Mate Marko Buljan was born in 1935 in Gornje Podbablje, Imotski. As a younger son of a blacksmith and raised in a patrilineal family, it was expected Mate would remain in the village to take care of his parents as two of his brothers escaped on foot across the Yugoslav border in 1960 because of political and economic oppression. Life in communist Yugoslavia did not improve, even after Tito opened the Yugoslav borders (1963) when people could legally emigrate to West Germany to work as guest workers. The exodus of Croats, especially from Dalmatian hinterland (Dalmatinska Zagora) was rampant as men left their families and villages to get a better life where the stomachfollows the bread, or trbuhom za kruhom.

Mate, in 1966, like most able-bodied young men, leaves his wife and four young children (ages 7, 6, 4 and 1 years old) to work in West Germany.

Two years later, 1968, Mate leaves West Germany for the United States because one of his brothers became an American resident after obtaining political asylum.

For Mate, the United States was truly a promised land where an American dream could be fulfilled with hard work, persistence, and perseverance.

After obtaining legal residency, in 1971, Mate’s wife and four children emigrate to the United States, specifically San Mateo, CA.

Mate is a gifted craftsman, and he attributes working with his hands to his family roots of blacksmiths. Mate excelled in metalwork, especially sheet metal, mechanic of automobiles, then maintenance engineer of large facilities, including hotels and various manufacturing companies.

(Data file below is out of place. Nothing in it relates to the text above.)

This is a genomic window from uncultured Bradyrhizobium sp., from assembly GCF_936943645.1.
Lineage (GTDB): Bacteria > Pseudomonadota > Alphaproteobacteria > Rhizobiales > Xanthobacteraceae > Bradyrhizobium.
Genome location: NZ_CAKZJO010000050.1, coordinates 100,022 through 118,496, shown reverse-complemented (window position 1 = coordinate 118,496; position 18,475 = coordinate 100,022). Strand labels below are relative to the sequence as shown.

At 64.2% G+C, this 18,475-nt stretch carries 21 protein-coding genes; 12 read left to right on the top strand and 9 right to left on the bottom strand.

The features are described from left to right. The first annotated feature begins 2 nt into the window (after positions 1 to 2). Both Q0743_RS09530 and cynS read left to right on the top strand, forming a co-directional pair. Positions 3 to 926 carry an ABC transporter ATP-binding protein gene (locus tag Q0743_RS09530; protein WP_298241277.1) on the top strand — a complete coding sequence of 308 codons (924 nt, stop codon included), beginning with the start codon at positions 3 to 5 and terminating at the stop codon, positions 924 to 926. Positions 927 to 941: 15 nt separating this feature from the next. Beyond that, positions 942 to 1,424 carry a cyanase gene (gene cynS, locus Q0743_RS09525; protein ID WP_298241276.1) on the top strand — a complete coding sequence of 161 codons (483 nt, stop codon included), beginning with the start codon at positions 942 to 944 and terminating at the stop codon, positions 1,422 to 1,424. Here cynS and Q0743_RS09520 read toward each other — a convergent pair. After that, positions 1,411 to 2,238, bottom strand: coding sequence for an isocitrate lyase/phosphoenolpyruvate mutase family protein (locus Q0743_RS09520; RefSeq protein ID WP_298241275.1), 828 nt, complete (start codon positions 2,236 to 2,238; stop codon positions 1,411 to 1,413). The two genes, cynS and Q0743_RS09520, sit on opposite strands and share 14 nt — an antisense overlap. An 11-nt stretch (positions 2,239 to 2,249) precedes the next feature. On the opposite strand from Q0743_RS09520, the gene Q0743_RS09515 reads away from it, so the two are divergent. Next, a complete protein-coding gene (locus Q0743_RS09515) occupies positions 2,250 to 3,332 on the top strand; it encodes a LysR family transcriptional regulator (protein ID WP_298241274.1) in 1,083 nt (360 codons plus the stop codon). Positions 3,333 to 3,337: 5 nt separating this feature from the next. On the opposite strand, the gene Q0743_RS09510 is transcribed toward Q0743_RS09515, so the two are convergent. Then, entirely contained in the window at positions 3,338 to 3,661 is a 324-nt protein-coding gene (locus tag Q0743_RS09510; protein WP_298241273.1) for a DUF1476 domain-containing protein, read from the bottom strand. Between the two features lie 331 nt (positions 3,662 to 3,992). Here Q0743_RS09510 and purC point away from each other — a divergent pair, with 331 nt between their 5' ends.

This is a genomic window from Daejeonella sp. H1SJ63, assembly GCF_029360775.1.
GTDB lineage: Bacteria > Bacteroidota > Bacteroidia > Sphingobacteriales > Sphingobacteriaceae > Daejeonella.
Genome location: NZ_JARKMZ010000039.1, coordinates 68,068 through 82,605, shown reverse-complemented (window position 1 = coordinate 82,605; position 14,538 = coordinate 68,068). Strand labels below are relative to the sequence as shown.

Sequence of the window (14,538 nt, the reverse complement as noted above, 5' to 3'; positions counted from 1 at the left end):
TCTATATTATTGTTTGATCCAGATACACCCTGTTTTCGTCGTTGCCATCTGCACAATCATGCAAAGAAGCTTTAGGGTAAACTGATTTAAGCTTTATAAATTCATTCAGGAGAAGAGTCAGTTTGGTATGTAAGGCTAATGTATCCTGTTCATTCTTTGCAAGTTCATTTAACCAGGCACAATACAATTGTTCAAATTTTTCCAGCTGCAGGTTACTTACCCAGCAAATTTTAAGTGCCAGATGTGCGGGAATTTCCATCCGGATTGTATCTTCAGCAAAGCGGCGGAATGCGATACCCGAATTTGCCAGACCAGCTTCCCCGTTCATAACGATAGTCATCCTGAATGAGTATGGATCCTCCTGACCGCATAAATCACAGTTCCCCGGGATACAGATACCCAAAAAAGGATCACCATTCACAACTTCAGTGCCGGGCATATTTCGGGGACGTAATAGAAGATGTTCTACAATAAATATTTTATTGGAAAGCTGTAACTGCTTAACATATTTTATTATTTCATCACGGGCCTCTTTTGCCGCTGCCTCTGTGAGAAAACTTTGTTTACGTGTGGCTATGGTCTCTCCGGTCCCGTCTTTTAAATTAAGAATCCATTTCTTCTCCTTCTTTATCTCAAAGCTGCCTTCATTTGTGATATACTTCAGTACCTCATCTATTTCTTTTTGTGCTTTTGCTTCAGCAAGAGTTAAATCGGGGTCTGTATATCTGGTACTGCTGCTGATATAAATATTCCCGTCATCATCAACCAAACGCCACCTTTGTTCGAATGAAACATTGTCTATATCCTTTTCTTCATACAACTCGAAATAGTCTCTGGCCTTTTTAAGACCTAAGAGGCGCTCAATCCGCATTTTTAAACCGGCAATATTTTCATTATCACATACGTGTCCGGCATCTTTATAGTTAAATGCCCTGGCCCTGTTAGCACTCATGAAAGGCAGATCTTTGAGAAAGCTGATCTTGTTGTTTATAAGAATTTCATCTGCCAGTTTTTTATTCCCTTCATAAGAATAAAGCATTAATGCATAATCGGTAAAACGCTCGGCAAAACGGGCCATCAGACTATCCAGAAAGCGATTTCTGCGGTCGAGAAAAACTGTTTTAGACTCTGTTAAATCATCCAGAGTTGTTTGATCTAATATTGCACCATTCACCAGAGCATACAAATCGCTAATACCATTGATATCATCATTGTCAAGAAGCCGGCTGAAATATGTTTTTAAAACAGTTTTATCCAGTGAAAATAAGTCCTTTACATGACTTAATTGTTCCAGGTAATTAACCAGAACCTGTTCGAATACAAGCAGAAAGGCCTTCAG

In the late 1970s, Mate and his family started operating nursing homes for the elderly. All remodeling and maintenance of the homes was conducted by Mate.

Mate and his family have hosted many notable Croatian visitors to the Bay Area (musicians, politicians, priests, writers, poets, film directors, professors, and so on). Especially when Croatian diaspora was a necessary fuel to wrestle Croatia from communist Yugoslavia, Mate selflessly contributed to many Croatian causes, including, but not limited to: promotion and sponsorship of a Croatian film (My Uncle’s Legacy) which was nominated for the best foreign picture for Golden Globes; participation in the First Assembly of Croatian Democratic Union (HDZ) in Zagreb; donation to the Croatian Embassy in Washington D.C.; Croatian Scholarship Fund, and much more.

To this day, Mate says that his biggest legacy is that all of his children are married to other Croatians and that his grandchildren and great grandchildren speak fluent Croatian and that his entire family visits Croatia every year.